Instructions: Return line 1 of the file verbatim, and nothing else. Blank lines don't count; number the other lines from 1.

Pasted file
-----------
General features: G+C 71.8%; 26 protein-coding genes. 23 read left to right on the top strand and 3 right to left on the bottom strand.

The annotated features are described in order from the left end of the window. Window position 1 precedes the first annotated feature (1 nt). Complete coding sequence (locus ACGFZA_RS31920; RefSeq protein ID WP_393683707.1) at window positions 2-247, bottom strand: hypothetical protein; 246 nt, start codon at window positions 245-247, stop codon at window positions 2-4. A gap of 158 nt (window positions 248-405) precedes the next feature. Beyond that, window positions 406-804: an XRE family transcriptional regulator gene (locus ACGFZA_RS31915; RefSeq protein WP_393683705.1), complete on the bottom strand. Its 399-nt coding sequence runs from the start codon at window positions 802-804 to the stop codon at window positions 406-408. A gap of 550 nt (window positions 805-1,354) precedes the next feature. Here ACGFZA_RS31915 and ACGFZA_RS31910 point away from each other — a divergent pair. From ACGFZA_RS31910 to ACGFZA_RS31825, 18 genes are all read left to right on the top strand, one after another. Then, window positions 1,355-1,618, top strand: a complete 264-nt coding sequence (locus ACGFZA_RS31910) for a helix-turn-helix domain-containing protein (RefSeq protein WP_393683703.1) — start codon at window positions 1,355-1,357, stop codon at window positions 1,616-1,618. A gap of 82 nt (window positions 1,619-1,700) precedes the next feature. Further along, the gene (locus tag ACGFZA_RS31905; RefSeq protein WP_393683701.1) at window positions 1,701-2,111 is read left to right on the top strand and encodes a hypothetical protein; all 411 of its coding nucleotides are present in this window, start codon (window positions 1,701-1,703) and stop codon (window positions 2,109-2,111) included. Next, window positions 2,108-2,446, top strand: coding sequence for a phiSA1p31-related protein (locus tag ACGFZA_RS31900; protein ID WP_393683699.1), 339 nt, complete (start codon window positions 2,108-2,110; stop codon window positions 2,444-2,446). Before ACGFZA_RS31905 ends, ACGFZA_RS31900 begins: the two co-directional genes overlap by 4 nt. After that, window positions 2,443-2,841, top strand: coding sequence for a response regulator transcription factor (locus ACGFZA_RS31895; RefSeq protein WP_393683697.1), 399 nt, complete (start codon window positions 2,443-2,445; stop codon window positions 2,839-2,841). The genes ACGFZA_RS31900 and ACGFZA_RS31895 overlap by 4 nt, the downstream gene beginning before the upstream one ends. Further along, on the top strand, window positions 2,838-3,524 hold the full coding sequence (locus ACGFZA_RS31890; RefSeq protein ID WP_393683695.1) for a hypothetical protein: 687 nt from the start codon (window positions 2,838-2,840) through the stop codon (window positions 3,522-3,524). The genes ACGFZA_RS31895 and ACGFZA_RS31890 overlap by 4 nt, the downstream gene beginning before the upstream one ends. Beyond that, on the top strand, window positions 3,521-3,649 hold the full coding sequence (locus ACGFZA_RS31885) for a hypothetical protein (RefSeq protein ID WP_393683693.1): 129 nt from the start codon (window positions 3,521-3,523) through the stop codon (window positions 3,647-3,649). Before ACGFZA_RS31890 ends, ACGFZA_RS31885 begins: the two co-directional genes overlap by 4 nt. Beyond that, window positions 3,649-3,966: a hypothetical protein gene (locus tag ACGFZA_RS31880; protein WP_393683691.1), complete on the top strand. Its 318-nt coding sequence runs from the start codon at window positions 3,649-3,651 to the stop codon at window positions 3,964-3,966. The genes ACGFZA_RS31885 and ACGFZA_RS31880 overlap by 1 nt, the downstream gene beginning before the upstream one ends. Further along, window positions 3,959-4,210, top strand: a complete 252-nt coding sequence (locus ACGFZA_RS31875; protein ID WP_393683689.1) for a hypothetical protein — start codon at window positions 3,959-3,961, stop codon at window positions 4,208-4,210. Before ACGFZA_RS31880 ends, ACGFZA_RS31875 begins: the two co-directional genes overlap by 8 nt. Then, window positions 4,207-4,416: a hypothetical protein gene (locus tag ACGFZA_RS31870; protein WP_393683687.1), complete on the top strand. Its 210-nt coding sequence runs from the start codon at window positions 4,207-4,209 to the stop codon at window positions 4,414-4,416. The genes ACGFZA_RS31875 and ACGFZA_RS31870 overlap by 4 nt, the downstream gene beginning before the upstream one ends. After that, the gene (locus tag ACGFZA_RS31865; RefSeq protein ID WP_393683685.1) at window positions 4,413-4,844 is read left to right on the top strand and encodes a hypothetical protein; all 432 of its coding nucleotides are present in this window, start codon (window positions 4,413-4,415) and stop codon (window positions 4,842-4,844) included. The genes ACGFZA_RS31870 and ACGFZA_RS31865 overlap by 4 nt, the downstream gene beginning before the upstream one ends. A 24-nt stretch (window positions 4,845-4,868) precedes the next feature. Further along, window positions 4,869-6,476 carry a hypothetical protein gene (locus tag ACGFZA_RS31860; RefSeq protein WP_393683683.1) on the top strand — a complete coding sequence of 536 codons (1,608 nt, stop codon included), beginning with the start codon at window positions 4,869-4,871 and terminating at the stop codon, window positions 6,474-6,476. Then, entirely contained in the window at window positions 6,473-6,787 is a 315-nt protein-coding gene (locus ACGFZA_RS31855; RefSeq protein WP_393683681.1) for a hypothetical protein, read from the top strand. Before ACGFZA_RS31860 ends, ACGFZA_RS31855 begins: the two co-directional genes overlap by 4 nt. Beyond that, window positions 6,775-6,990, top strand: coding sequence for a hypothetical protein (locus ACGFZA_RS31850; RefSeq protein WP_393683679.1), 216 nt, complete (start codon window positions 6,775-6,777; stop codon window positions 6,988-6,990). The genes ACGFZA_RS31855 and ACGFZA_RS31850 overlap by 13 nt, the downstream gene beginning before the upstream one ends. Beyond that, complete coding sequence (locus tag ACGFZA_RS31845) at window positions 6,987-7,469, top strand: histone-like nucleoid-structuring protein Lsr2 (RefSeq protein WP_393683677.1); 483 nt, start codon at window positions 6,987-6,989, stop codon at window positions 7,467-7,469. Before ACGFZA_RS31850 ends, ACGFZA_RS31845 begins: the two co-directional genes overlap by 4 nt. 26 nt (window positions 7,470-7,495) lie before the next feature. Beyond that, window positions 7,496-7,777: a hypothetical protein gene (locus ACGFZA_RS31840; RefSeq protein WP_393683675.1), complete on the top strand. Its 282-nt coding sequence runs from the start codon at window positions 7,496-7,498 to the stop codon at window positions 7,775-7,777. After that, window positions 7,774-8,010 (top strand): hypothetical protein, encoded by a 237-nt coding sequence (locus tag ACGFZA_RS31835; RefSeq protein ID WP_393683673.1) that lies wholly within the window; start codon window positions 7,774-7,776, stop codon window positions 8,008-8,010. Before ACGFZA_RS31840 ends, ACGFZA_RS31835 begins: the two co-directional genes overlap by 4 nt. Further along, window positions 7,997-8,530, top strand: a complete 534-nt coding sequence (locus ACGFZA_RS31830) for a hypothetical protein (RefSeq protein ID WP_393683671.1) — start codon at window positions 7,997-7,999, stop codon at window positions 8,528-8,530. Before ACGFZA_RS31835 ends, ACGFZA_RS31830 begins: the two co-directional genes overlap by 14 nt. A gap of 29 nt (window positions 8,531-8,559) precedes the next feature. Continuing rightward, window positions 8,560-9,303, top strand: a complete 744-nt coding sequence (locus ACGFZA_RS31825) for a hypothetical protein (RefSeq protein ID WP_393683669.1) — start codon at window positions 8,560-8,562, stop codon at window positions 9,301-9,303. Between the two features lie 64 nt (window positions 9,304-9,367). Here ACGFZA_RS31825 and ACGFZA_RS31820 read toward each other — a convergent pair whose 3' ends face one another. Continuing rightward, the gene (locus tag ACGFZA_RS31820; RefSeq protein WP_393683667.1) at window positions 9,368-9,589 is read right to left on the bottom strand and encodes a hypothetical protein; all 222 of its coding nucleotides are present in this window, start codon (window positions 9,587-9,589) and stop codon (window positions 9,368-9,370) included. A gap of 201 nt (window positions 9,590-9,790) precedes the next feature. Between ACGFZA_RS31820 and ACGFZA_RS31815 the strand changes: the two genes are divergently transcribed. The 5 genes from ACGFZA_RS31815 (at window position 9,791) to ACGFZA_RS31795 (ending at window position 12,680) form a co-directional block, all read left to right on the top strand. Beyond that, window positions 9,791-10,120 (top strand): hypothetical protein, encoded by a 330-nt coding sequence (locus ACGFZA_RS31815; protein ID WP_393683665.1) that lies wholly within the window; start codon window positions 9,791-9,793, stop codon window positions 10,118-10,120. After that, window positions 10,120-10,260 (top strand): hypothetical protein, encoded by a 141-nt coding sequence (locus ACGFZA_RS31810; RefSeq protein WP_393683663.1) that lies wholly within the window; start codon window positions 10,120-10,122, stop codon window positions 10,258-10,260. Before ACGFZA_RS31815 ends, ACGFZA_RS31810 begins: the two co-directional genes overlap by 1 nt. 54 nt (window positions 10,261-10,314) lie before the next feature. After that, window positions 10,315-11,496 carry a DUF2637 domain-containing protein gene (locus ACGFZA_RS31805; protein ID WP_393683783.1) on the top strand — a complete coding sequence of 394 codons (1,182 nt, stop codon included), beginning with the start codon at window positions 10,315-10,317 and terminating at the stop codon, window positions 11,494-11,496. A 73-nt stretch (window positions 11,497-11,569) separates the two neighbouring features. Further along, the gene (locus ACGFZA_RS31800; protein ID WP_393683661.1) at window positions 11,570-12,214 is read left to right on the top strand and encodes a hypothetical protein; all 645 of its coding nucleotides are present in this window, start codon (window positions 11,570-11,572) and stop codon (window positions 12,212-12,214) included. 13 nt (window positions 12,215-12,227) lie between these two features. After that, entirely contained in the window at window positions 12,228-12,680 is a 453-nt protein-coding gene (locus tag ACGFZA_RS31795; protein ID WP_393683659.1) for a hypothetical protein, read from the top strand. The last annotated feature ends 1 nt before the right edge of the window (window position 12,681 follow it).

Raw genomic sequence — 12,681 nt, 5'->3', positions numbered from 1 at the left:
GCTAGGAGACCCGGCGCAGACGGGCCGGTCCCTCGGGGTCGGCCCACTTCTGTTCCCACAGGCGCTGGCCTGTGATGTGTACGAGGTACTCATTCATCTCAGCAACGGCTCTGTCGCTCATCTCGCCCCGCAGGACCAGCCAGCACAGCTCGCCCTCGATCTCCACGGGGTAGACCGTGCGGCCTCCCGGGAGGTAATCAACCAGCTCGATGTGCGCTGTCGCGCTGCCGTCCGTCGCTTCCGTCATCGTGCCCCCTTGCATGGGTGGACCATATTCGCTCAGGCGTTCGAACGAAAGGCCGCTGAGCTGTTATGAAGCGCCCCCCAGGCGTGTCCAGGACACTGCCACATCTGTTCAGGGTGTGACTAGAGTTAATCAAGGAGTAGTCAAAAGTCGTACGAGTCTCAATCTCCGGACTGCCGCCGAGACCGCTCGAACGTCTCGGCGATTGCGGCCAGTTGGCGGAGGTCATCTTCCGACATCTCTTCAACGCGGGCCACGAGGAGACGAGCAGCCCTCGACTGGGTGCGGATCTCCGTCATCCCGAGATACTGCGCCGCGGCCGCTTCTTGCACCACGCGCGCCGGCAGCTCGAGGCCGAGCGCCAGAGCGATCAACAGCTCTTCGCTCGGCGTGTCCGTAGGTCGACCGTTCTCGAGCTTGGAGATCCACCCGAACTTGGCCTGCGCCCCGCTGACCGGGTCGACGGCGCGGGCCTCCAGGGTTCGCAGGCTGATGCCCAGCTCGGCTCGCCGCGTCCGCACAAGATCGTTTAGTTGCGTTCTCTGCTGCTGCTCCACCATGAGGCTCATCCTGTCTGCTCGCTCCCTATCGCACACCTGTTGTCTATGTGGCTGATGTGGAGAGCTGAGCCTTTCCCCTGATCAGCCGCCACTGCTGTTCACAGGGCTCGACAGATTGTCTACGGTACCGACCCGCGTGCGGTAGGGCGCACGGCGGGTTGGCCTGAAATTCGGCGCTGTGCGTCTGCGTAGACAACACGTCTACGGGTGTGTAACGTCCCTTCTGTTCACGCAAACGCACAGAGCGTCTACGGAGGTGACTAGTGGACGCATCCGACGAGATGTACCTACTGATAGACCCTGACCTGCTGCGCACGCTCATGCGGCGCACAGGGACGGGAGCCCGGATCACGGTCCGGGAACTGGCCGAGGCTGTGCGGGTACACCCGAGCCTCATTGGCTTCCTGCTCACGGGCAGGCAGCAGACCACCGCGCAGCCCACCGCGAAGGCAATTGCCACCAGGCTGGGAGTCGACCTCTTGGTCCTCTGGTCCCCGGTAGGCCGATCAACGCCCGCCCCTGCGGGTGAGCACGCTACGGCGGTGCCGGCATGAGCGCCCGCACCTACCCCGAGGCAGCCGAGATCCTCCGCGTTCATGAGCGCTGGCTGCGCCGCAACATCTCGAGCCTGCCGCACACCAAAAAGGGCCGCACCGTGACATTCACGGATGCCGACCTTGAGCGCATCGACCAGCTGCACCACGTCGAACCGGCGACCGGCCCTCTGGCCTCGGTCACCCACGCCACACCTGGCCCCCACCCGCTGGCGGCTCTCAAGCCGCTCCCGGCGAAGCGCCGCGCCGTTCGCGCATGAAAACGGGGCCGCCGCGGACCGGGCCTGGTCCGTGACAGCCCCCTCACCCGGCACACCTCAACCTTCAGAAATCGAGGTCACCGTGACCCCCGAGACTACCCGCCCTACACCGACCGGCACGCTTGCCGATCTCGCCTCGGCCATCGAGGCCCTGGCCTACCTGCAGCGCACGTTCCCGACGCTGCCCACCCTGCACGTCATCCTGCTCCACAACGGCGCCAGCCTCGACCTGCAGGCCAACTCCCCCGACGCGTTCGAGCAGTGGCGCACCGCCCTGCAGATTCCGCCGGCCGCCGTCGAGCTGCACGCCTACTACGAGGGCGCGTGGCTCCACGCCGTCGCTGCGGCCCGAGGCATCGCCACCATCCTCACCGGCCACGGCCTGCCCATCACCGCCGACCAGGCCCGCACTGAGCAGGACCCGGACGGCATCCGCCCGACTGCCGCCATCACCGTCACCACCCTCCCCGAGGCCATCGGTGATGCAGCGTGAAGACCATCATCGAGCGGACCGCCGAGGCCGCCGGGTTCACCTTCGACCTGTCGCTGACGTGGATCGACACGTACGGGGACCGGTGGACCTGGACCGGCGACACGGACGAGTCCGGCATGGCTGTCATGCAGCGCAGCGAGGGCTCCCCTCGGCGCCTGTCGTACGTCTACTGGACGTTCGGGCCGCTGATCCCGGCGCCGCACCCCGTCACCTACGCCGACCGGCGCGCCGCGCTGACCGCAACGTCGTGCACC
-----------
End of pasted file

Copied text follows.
General features: G+C 71.8%; 26 protein-coding genes. 23 read left to right on the top strand and 3 right to left on the bottom strand.